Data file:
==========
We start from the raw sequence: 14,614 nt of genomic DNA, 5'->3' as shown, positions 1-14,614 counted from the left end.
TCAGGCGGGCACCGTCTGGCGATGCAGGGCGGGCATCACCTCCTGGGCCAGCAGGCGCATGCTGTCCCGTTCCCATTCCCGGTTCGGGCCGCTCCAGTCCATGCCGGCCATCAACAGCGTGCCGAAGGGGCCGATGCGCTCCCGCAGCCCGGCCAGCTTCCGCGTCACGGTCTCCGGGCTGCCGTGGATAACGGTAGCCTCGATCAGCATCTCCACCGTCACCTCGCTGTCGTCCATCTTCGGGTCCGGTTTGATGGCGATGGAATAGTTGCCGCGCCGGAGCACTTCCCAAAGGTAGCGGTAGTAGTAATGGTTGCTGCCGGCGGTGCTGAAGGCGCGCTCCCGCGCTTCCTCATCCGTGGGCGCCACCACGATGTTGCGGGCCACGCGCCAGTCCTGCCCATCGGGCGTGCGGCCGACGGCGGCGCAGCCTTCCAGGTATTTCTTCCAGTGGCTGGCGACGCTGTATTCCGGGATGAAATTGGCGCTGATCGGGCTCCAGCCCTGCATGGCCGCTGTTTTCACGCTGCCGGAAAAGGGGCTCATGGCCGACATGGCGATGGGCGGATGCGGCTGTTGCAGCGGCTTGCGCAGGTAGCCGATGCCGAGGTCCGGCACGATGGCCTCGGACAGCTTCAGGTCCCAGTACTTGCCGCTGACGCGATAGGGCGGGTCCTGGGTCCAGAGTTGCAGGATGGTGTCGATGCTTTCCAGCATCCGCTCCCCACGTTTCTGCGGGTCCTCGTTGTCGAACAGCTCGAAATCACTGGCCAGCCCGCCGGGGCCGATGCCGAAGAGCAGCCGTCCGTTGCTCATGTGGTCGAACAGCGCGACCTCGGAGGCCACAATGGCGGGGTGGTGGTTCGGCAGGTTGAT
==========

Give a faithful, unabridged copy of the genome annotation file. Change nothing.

We start from the raw sequence: 14,614 nt of genomic DNA, 5'->3' as shown, positions 1-14,614 counted from the left end.
TCAGGCGGGCACCGTCTGGCGATGCAGGGCGGGCATCACCTCCTGGGCCAGCAGGCGCATGCTGTCCCGTTCCCATTCCCGGTTCGGGCCGCTCCAGTCCATGCCGGCCATCAACAGCGTGCCGAAGGGGCCGATGCGCTCCCGCAGCCCGGCCAGCTTCCGCGTCACGGTCTCCGGGCTGCCGTGGATAACGGTAGCCTCGATCAGCATCTCCACCGTCACCTCGCTGTCGTCCATCTTCGGGTCCGGTTTGATGGCGATGGAATAGTTGCCGCGCCGGAGCACTTCCCAAAGGTAGCGGTAGTAGTAATGGTTGCTGCCGGCGGTGCTGAAGGCGCGCTCCCGCGCTTCCTCATCCGTGGGCGCCACCACGATGTTGCGGGCCACGCGCCAGTCCTGCCCATCGGGCGTGCGGCCGACGGCGGCGCAGCCTTCCAGGTATTTCTTCCAGTGGCTGGCGACGCTGTATTCCGGGATGAAATTGGCGCTGATCGGGCTCCAGCCCTGCATGGCCGCTGTTTTCACGCTGCCGGAAAAGGGGCTCATGGCCGACATGGCGATGGGCGGATGCGGCTGTTGCAGCGGCTTGCGCAGGTAGCCGATGCCGAGGTCCGGCACGATGGCCTCGGACAGCTTCAGGTCCCAGTACTTGCCGCTGACGCGATAGGGCGGGTCCTGGGTCCAGAGTTGCAGGATGGTGTCGATGCTTTCCAGCATCCGCTCCCCACGTTTCTGCGGGTCCTCGTTGTCGAACAGCTCGAAATCACTGGCCAGCCCGCCGGGGCCGATGCCGAAGAGCAGCCGTCCGTTGCTCATGTGGTCGAACAGCGCGACCTCGGAGGCCACAATGGCGGGGTGGTGGTTCGGCAGGTTGAT